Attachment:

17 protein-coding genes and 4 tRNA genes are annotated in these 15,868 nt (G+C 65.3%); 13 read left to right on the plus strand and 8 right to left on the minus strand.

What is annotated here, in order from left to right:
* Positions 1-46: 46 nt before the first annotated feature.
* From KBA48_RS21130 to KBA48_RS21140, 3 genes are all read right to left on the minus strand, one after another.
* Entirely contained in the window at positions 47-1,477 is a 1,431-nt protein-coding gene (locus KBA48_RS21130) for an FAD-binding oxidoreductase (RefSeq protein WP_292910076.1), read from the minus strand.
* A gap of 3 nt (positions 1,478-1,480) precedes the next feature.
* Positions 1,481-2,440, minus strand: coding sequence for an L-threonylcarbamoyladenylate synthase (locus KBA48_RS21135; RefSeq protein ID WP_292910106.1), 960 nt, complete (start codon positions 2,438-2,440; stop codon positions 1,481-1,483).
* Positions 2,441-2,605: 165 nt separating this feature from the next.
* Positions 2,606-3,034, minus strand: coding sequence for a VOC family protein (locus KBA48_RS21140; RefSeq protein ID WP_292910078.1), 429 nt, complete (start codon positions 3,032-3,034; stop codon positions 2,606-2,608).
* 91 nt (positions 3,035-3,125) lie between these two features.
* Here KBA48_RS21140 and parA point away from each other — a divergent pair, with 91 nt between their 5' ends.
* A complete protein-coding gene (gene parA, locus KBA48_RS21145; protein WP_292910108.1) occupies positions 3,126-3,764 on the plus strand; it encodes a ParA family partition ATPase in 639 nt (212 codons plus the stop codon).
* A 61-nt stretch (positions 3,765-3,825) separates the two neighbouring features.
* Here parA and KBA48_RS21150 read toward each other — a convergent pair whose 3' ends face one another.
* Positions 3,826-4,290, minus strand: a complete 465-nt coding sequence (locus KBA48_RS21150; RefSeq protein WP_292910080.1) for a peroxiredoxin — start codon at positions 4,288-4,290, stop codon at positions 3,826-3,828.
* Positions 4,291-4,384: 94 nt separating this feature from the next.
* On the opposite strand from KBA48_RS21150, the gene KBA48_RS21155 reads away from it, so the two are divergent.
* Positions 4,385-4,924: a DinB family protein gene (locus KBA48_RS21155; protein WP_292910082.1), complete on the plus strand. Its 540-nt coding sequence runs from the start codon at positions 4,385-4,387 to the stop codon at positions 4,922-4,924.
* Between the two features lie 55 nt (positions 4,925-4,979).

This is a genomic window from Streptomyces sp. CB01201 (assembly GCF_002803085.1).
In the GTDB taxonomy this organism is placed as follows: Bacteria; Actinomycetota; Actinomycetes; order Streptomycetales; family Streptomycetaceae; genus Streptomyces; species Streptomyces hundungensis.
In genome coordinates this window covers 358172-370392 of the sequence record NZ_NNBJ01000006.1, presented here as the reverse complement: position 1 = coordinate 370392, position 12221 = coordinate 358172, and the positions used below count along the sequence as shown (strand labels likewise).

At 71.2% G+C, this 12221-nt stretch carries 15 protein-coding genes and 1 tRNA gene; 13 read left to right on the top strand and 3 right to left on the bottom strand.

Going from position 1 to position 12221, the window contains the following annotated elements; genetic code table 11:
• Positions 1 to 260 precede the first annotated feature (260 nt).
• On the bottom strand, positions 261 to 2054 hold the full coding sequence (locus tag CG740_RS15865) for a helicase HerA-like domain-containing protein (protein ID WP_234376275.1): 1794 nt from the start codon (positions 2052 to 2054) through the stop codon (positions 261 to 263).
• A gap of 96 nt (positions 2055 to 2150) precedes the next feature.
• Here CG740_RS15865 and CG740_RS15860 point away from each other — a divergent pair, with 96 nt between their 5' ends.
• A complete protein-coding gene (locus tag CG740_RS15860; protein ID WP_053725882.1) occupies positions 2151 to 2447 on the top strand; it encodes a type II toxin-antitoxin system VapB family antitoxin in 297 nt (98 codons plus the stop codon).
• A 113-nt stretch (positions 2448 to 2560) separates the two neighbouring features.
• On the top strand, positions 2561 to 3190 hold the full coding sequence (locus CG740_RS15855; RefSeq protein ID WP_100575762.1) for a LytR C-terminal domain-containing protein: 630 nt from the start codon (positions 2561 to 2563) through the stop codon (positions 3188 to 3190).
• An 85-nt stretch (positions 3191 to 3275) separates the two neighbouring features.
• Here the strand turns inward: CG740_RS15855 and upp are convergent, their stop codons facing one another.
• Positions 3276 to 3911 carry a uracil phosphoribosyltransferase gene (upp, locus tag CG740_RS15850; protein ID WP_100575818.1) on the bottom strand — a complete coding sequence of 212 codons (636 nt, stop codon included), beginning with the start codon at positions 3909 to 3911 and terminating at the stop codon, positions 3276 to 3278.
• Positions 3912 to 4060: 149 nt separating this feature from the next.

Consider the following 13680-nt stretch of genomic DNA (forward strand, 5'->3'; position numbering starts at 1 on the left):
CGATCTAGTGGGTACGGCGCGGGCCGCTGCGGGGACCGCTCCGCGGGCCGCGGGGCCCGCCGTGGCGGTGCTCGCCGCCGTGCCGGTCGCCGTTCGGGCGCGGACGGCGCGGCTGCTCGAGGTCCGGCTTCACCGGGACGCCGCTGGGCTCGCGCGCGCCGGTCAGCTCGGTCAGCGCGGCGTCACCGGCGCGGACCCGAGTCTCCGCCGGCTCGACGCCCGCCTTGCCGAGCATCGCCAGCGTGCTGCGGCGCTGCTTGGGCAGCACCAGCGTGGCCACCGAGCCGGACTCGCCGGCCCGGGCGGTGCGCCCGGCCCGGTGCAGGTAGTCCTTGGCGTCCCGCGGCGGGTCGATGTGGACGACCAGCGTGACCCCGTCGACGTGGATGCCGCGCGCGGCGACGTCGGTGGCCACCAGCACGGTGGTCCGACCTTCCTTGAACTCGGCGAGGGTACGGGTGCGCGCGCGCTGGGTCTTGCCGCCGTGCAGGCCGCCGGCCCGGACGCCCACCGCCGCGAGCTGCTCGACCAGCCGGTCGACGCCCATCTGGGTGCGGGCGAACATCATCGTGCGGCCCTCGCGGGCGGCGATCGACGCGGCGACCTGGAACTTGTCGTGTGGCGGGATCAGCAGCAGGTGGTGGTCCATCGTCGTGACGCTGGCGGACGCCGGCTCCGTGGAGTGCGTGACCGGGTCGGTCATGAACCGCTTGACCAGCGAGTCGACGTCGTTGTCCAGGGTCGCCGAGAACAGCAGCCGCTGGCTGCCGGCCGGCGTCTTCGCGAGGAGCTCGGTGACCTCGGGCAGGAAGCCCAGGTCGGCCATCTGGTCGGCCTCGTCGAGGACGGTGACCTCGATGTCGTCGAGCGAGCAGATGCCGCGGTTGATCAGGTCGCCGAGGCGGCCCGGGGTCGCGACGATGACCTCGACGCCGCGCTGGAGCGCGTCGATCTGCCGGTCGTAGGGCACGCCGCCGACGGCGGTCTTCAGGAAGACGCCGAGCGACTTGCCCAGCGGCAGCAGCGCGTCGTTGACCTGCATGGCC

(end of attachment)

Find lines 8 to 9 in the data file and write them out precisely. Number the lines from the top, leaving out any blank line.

* Positions 2,441-2,605: 165 nt separating this feature from the next.
* Positions 2,606-3,034, minus strand: coding sequence for a VOC family protein (locus KBA48_RS21140; RefSeq protein ID WP_292910078.1), 429 nt, complete (start codon positions 3,032-3,034; stop codon positions 2,606-2,608).